By Michael Moran, GlobalPost
In recent days, Italy became the first major Western economy to turn to China for what amounts to a bailout. Italian officials confirmed last week that they held talks with China’s $340 billion sovereign wealth fund about buying Italian government bonds.
Little was written outside the financial press about this development. In Italy, where national debt now exceeds 120 percent of GDP, news that senior officials had set up a hotline to the cash-rich East was greeted as a sign of hope as the bond markets threaten to shut down the Italian government's access to capital.
Italy, the eighth largest economy, is a founding member of the U.S.-led Group of Seven (G-7) club of industrial economies that until recently called the shots in the global economy. Not long ago, the idea that a global export and financial powerhouse like Italy would turn for assistance to China, the chief proponent of authoritarian state capitalism, would have raised alarm bells in the United States. America would have scrambled to engineer a rescue, as it did in Mexico in 1994, South Korea in 1998 and Brazil in 1999 — and as it had for Europe both financially and militarily, in two world wars.
Read: China's Europe aid, the view from Beijing.
China previously has stepped in to offer loans to far smaller economies, including Portugal, Spain and Greece. It also helped investment banking giant Morgan Stanley stave off collapse by purchasing a large share at fire sale prices during the 2008 global financial crisis.
Italy’s appeal to China, however, signals something new.
The past three years have delivered a stark reality check to the American superpower. Offering financial help to even its closest allies these days would be an exercise in keeping up appearances. America — and Japan, Britain, France and, yes, even Germany, have their own deep financial problems.
Instead, the Italian-Chinese talks sparked a statement from Brazil's finance minister announcing that the so-called "BRICS," Brazil — Russia, India, China and South Africa — will meet on Monday to see what can be done for the sick man called "Europe."
As the perpetual crisis in the most developed economies indicates, the world that emerged out of the cauldron of the American century is unraveling. The decline of U.S. economic and political influence is clear, as is the rise of the BRICS and other emerging powers. Much has been written about the policy mistakes, demographic problems and debt woes that beset the old “West” and its Asian protege, Japan.
Read: Brazil's new rules.
But most analysts have underestimated the potential speed of American decline. Very few have grappled with the consequences for U.S. and its allies as the American-led status quo across the globe begins to fray and even break apart.
Do not be fooled: America's global military dominance rests entirely on its ability to pay its bills. Military juggernauts with dysfunctional economies end up in the same predicament, most recently exemplified by the fall of the Soviet Union. By the time the USSR was declared dead, even the Soviet military — only 20 years earlier a match for any on the planet — had deteriorated to the point where recruits had starved to death at one military base; warships rusted at their moorings for years; and control of the military's version of the crown jewels, the nuclear arsenal, was seriously under threat.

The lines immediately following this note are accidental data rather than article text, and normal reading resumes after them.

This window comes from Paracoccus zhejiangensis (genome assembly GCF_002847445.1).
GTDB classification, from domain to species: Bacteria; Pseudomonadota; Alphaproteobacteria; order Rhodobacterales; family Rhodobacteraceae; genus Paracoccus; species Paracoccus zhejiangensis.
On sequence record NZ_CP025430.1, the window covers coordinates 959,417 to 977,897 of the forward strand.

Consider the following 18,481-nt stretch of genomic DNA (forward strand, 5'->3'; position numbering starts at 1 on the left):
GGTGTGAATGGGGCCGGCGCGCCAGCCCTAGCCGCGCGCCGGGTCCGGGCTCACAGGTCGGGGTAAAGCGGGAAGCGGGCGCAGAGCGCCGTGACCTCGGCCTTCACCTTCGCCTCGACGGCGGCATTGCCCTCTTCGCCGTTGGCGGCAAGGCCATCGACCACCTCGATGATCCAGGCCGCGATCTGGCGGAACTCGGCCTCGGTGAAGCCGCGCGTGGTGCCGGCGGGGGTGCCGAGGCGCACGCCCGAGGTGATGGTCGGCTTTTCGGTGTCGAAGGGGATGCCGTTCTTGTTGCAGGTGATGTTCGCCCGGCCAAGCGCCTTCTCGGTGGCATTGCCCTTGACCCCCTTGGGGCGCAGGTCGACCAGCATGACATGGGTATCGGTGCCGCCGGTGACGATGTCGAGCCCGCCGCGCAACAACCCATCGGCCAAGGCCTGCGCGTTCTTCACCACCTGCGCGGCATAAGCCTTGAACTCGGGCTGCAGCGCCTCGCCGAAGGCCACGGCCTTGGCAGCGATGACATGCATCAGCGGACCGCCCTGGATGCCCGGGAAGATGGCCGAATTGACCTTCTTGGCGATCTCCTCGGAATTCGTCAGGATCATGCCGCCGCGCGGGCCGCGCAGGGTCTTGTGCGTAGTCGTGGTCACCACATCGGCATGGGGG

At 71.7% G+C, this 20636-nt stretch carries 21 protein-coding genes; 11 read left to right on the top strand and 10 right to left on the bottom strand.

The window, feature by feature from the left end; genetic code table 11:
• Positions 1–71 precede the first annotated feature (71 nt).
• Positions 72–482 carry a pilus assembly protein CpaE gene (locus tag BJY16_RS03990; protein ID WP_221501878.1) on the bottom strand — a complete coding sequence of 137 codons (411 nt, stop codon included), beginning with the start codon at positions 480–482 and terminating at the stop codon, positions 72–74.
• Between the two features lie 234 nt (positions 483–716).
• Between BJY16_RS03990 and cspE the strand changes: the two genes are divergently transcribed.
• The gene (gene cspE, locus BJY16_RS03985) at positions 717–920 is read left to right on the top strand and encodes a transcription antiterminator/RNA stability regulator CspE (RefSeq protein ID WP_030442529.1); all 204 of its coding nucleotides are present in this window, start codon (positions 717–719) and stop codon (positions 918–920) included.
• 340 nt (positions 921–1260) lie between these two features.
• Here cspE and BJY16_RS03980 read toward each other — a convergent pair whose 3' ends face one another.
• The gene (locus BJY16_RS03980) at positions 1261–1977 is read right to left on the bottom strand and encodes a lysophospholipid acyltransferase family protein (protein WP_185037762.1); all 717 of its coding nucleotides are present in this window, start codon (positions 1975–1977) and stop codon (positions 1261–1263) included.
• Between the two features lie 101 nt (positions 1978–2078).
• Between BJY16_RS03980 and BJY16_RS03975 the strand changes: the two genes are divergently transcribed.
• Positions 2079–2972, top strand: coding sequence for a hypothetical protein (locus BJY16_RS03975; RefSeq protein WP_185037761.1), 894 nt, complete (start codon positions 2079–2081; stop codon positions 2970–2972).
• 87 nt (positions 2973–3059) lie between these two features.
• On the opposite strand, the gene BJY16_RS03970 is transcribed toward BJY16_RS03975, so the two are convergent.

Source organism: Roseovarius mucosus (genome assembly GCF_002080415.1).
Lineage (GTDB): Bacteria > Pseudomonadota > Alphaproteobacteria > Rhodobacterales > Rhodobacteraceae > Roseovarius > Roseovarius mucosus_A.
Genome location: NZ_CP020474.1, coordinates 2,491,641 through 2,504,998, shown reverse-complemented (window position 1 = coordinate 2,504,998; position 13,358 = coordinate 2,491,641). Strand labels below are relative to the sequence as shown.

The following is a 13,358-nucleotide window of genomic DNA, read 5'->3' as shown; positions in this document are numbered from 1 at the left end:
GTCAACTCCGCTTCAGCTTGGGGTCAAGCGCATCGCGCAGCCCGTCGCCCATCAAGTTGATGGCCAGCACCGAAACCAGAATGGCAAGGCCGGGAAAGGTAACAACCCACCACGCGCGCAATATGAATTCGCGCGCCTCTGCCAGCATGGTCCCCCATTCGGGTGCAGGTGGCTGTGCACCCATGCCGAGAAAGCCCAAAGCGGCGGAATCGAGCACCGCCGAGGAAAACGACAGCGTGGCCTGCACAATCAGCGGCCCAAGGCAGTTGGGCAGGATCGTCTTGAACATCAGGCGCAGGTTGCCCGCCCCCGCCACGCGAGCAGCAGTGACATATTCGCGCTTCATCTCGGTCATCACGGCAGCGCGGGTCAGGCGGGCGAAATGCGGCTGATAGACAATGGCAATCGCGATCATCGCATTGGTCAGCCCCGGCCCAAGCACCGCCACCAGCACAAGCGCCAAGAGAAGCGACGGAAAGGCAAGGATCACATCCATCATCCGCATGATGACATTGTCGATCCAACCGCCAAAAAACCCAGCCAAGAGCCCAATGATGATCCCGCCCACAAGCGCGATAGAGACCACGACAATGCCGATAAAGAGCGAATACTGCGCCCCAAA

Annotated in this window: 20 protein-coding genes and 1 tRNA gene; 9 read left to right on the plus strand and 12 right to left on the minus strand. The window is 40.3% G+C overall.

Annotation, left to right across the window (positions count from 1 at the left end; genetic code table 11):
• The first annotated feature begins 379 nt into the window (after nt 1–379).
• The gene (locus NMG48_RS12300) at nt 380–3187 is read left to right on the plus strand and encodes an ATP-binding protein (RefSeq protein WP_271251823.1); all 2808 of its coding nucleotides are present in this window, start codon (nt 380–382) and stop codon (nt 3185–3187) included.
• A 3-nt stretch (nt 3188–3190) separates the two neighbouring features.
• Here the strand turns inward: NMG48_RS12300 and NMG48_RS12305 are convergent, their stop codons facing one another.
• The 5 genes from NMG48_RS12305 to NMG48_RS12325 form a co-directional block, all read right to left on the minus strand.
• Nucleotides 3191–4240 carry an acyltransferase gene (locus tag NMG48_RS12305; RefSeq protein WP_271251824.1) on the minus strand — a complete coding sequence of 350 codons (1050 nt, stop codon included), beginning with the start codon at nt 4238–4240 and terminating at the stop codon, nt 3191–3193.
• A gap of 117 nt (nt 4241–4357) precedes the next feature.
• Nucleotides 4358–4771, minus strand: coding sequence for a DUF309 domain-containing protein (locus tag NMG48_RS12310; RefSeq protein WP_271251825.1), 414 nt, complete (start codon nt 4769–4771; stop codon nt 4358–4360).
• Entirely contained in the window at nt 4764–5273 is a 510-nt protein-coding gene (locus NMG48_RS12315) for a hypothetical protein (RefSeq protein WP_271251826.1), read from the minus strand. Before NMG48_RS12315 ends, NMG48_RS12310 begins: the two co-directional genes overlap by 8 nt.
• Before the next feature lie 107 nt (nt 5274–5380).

No direct comparison can be drawn between the incompetence of Soviet state central planning and the flaws of American-designed global capitalism. The U.S., for all its mistakes over the past several decades, remains the vital player in global economics, and will remain the world's largest for decades to come.
But therein lies the planetary danger: the Soviet economy's collapse affected primarily a small group of similarly distorted economies tied to it through communism's version of the Commonwealth – called Comecon. For Cuba, Eastern Europe, selected African despotisms and Moscow-friendly India, it was a disaster. For the rest of the planet, it was pleasant surprise and an opportunity.
In contrast, the U.S. economy is so large and the rest of the planet’s holdings of dollars and U.S. debt so endemic that America’s fate concerns everyone, friend and foe alike. China, Russia and the Gulf emirates fear an American debt default far more than American military might — as their chiding of U.S. fiscal prevaricating shows.
China has made similar appeals to European economic policymakers, urging them to put aside the domestic political concerns that so far have taken precedent in the rich E.U. countries, preventing a true solution to the tumbling dominoes of the euro zone periphery, the so-called PIIGS: Portugal, Ireland, Italy, Greece and Spain.
The U.S. and China, along with all major economies that depend on selling goods to the gigantic E.U. market, are terrified about the prospects of a “lost decade” taking hold in Europe. Such stagnation would further collapse demand and consumption that’s already struggling in the absence of the once-spend-happy American consumer.
Partly for that reason, last week the Fed and European Central Bank reestablished a "swap" capability so Washington could pump money into Europe's banks if worst comes to worst — a move seen as crucial to Europe’s vast economy.